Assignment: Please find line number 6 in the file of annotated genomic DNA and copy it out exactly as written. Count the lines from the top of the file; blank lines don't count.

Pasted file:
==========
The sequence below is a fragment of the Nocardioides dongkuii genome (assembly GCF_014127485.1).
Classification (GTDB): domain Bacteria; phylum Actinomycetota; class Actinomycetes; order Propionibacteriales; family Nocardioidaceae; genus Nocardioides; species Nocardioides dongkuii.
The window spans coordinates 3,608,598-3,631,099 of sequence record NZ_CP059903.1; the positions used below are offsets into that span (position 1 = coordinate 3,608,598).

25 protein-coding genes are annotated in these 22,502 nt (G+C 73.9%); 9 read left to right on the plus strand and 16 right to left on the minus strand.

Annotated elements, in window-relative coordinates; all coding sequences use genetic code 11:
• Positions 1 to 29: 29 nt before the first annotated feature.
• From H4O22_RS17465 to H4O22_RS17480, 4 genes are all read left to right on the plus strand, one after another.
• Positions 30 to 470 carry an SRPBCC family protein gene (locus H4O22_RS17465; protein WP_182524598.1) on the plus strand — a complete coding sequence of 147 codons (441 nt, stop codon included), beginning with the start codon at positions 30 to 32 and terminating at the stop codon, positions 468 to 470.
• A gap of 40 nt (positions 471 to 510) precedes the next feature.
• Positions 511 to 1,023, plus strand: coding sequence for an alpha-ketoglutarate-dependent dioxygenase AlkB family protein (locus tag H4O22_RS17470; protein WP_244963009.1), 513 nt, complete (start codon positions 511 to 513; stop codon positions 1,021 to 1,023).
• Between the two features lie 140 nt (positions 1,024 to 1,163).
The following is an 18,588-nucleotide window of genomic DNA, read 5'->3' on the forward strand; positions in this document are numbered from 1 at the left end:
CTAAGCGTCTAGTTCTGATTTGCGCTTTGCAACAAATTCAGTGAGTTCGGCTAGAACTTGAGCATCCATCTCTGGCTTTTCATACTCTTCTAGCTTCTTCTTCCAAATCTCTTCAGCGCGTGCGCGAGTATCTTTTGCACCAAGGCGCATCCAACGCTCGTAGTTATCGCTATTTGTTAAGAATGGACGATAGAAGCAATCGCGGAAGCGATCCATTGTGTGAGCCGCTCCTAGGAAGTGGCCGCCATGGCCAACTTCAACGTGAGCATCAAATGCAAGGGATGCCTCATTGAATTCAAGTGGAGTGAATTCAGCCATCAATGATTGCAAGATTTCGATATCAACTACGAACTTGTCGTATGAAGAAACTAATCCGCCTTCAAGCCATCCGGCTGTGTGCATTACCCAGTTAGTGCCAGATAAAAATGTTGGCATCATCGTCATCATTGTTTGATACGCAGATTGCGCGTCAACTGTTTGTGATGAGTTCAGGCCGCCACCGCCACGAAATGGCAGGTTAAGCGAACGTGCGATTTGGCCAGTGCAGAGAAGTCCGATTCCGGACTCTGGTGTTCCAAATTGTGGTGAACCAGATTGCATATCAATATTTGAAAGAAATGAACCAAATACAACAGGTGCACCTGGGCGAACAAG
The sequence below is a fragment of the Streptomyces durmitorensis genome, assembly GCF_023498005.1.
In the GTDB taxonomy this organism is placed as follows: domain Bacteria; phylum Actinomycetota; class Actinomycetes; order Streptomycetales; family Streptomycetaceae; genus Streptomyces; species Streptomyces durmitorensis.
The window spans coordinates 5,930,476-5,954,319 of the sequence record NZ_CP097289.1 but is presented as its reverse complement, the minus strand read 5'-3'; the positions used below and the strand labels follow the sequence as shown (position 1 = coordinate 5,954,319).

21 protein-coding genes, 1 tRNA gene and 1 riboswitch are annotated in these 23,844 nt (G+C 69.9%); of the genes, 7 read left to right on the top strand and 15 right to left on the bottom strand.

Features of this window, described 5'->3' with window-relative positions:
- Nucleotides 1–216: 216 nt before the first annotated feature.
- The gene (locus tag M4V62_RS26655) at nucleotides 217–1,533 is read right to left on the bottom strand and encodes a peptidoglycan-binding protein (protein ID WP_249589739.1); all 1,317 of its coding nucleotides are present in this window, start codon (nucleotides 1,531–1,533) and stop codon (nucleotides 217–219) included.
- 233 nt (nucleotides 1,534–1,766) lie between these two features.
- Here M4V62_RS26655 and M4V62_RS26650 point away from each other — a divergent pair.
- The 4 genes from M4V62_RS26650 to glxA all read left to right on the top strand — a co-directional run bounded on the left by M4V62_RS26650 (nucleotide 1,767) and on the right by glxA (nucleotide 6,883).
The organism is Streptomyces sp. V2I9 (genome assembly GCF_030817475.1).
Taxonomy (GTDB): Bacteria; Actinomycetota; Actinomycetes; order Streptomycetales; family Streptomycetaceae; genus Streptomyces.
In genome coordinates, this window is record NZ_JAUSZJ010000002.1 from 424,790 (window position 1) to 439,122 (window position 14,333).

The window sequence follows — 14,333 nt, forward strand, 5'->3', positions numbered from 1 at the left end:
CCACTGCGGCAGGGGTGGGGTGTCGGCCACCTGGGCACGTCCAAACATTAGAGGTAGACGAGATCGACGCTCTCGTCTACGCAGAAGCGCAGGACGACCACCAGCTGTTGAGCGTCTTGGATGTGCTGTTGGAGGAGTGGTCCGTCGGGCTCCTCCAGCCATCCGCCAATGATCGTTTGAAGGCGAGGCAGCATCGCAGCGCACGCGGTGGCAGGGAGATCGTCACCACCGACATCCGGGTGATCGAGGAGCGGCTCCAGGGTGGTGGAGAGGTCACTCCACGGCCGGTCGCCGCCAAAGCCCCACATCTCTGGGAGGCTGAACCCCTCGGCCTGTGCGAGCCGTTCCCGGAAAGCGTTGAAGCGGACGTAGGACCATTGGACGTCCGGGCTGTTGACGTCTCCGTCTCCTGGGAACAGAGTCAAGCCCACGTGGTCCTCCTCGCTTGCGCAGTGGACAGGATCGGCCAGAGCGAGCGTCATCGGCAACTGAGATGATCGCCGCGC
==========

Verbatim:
• Positions 1 to 29: 29 nt before the first annotated feature.